What is Risk in an investment situation?

Risk in an investment situation

Risk means that the return on investment would be less than the expected rate. Risk is a combination of possibilities because of which actual returns can be different or greatly different from expected returns. Thus risk can be high or low. In case we want to quantify how high or how low the risk in investment is going to be, we have to intimate the probability of various outcomes and their deviation from the expected outcome.

The risk involved in individual securities can be measured by standard deviation or variance.

Components of Risk

Total Risk = Systematic Risk + Unsystematic Risk

  1. Systematic Risk: It represents that portion of Total Risk which is attributable to factors that affect the market as a whole. Beta is a measure of Systematic Risk.
  2. Unsystematic Risk: It is the residual risk or balancing figure, i.e. Total Risk Less Systematic Risk.

The measure of Risk:

The Total risk is measured by the standard deviation. The Standard Deviation is a measure of how each possible outcome deviates from the Expected Value. The higher the value of dispersion (i.e. Standard Deviation), the higher is the risk associated with the Portfolio and vice-versa. Generally, the Standard Deviation of specified security or portfolio is considered to be the Total Risk associated with that security or portfolio. Standard Deviation is the average or means of deviations. Deviations are the movement in returns from the mean return. it measures the risk in absolute terms. Standard deviation is the square root of the variance. It is one of the measures of dispersion, which is a measure of by how much the values in the data set are likely to differ from the mean. It is denoted by sigma.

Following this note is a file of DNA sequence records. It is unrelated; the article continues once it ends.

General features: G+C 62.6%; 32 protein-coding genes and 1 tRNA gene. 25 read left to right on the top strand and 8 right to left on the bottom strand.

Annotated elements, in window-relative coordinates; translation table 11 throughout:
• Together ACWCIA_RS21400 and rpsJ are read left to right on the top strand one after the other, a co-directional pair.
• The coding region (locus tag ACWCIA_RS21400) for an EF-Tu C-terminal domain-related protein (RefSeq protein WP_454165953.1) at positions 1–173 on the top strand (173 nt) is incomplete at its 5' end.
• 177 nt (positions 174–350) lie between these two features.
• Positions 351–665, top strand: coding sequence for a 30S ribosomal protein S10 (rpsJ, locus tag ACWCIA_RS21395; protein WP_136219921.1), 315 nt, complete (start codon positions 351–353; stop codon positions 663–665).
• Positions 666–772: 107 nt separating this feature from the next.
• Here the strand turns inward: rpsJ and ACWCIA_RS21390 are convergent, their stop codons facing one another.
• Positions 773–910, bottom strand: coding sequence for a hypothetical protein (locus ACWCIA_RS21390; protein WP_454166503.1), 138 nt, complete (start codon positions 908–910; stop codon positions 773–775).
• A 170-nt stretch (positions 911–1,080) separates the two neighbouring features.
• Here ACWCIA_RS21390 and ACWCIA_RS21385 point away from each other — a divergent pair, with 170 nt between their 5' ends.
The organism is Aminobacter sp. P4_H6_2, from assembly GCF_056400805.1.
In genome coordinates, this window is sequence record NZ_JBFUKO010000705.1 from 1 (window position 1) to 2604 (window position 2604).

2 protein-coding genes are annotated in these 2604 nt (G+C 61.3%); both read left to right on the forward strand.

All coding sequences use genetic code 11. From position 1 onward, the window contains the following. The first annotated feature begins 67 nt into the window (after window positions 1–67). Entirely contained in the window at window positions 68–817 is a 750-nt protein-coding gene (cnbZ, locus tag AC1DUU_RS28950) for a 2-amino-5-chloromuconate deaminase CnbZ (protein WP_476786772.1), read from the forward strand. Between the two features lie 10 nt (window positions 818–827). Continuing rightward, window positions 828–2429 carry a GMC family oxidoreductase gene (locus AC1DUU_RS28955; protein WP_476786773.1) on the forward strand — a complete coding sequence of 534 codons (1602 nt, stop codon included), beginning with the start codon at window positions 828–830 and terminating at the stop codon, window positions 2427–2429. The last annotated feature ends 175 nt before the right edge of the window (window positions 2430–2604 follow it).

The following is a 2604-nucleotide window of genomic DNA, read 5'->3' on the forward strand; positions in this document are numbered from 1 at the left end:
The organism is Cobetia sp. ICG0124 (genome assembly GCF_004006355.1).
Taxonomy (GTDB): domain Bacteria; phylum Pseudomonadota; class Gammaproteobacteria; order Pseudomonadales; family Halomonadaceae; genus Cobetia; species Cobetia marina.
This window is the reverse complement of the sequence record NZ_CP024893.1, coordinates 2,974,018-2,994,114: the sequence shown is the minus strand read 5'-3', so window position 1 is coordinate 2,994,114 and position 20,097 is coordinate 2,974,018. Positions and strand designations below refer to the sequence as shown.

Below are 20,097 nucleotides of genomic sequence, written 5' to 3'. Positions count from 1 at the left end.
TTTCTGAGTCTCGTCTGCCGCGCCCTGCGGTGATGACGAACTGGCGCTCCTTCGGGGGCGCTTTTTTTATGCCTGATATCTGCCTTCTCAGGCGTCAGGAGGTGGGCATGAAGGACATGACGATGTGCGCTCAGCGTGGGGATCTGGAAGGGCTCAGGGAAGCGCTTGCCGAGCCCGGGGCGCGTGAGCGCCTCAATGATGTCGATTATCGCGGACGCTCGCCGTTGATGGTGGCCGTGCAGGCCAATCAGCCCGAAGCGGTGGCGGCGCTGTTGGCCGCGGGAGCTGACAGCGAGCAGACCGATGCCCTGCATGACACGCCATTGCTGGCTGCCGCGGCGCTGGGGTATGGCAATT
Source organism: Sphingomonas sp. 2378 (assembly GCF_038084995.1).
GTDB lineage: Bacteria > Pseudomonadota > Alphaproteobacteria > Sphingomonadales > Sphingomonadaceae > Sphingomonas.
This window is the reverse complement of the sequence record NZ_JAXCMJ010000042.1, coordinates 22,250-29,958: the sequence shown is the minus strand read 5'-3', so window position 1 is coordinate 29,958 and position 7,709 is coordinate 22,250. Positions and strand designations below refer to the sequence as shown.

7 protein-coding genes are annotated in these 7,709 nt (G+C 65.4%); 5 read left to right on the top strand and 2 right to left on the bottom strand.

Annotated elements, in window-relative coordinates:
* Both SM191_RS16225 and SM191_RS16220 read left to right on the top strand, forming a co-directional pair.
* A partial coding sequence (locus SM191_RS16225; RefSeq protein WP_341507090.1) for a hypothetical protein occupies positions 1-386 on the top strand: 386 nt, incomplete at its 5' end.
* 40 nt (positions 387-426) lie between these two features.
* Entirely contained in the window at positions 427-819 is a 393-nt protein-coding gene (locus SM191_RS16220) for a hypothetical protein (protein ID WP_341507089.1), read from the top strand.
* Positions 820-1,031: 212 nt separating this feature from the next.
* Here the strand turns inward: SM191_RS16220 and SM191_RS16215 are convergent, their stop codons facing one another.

Standard Deviation of a Portfolio

The risk of a portfolio is not equal to the sum of its parts. This is because all securities are neither correlated with each other to the same extent or in the same manner nor are relationships expressible in linear or arithmetic terms. Choice of securities in a portfolio can either go about to increase the risk factor which is greater than the sum of the individual risk of securities. It can also be lower than the risk factor of the least risky security in the portfolio. Therefore, the Standard Deviation of a Portfolio is not the weighted average of the standard deviation of its individual securities, since it does not consider the correlation between different such securities and a common base, i.e. market return.

Co-Variance as a Measure of Risk

When two securities are combined, we need to consider their interactive risk or covariance. Co-variance explains the Deviation of the return of Portfolio from its Mean Value. Covariance is an absolute measure of co-movement between two variables, i.e. the extent to which they are generally above their means or below their means at the same time.

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